Drawing on successful strategies in Milwaukee and South Carolina, which both had seen significant teen birthrate reductions, the collaboration developed a strategic plan, which led to the creation of Thrive OKC.
One of the motivating factors the group attempted to promote was the potential cost savings in reducing the teen birthrate. For every $1 spent on teen pregnancy prevention programs, $17 in tax-dollars is saved through a decreased need of government-funded social services, according to a report by the University of Iowa’s Public Policy Center.
“We believe that teen pregnancy can either be an on ramp into generational poverty, or, if we are able to prevent a teen from becoming pregnant, that can help stop them from falling into a cycle of generational poverty,” Lang said.
While Oklahoma County has the most number of teen births in Oklahoma, teen pregnancy is high statewide.
Oklahoma has the second highest teen birthrate in the nation. Only Arkansas’ is higher.
But Oklahoma’s rate dropped by 11 percent from 2016 to 2017, according to the Oklahoma State Department of Health.
Is success at risk?
While the rate is trending in a positive direction, some worry that success could be in jeopardy.
Federal Teen Pregnancy Prevention program funding, which totals about $1.2 million annually for the Oklahoma City-County Health Department and is dispersed to several partners, including Thrive OKC, could end next year.
The Trump administration announced last year it was ending the grant, even though there was still two years of promised funding left in the program.
Multiple grantees filed a lawsuit and a judge kept the funding in place for at least another year.
The federal government has appealed that decision.
“The funding has been quite critical,” said Paulette Lassiter, a tier 1B project manager for the Oklahoma City-County Health Department.
Lassiter said the funds helped the department reach more than 5,500 students in Oklahoma City schools last school year and believed the funding was important in the state decreasing its teen birthrate.
Access to contraception is an important piece of Thrive OKC’s plan, which includes partnering with local health clinics. Forty-three percent of Oklahoma high school students have had sexual intercourse, according to the 2017 Youth Risk Behavior Survey, conducted by the Centers for Disease Control and Prevention and Oklahoma State Department of Health.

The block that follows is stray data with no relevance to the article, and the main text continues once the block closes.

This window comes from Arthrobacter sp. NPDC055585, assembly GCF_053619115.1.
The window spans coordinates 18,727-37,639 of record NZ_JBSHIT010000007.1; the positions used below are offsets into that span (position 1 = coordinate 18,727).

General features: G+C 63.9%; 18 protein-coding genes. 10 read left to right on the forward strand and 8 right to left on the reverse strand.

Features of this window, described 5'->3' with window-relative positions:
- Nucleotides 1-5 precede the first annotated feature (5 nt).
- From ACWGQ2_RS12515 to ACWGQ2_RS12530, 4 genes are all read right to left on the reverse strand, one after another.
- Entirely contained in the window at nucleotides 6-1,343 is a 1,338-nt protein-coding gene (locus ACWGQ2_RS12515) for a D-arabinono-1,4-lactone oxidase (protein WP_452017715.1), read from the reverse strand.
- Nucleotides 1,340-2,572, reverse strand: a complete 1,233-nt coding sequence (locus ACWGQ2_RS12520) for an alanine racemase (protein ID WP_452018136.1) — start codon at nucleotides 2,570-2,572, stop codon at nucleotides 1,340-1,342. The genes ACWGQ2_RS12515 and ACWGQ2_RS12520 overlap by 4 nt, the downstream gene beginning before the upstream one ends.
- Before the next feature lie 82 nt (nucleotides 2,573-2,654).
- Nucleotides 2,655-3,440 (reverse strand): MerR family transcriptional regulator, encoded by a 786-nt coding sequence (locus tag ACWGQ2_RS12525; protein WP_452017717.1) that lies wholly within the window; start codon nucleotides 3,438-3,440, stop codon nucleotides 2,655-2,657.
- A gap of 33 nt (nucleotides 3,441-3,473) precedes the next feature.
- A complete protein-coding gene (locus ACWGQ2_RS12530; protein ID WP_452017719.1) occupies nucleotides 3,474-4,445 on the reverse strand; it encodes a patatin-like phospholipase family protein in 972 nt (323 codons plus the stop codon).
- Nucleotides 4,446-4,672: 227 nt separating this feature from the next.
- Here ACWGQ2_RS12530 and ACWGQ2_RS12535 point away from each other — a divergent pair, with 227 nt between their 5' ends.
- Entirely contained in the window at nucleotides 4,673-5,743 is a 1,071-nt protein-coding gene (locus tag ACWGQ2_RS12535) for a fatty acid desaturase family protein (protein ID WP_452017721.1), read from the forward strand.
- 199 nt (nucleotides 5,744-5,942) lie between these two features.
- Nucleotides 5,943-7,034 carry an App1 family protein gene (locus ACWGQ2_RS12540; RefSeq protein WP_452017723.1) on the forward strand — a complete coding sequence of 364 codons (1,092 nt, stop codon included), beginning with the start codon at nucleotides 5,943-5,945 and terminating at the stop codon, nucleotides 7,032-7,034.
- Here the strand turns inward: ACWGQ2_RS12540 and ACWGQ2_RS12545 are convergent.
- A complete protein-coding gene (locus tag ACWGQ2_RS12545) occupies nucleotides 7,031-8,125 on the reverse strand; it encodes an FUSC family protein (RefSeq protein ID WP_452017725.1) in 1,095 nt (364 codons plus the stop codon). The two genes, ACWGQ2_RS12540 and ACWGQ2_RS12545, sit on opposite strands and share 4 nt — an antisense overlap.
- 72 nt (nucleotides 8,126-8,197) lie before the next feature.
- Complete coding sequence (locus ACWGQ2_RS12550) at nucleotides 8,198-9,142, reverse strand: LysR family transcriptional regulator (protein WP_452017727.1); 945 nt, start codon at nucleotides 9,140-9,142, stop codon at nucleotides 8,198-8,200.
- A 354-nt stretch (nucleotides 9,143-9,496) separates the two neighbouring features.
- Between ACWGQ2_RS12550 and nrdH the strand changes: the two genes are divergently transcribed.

But advocates say education might be the most important piece.
In Oklahoma City Public Schools, students in sixth grade and up receive sexual education in their classrooms from outside agencies, including through Thrive OKC. It is an opt-in program, so parents must consent for their children to take the class, Morgan said. Parents can view the curriculum, which are all medically accurate and evidence-based, she said.
Morgan said she has noticed a difference in the students she knows who have had the education for a couple of years.
Students need all forms of education, ranging from abstinence to what to do if they are sexually active, Morgan said. They are going to get the information from somewhere, so getting accurate information from a reliable source is important, she said. Just because a student learns about intercourse and contraception doesn’t mean the student is going to have sex, Morgan said.
“That’s the stigma that’s kind of attached to it,” she said. “If we teach them, they’re going to do it. And I’m like, well, here’s the thing. They’re already doing it. How about we teach them to do it safely?”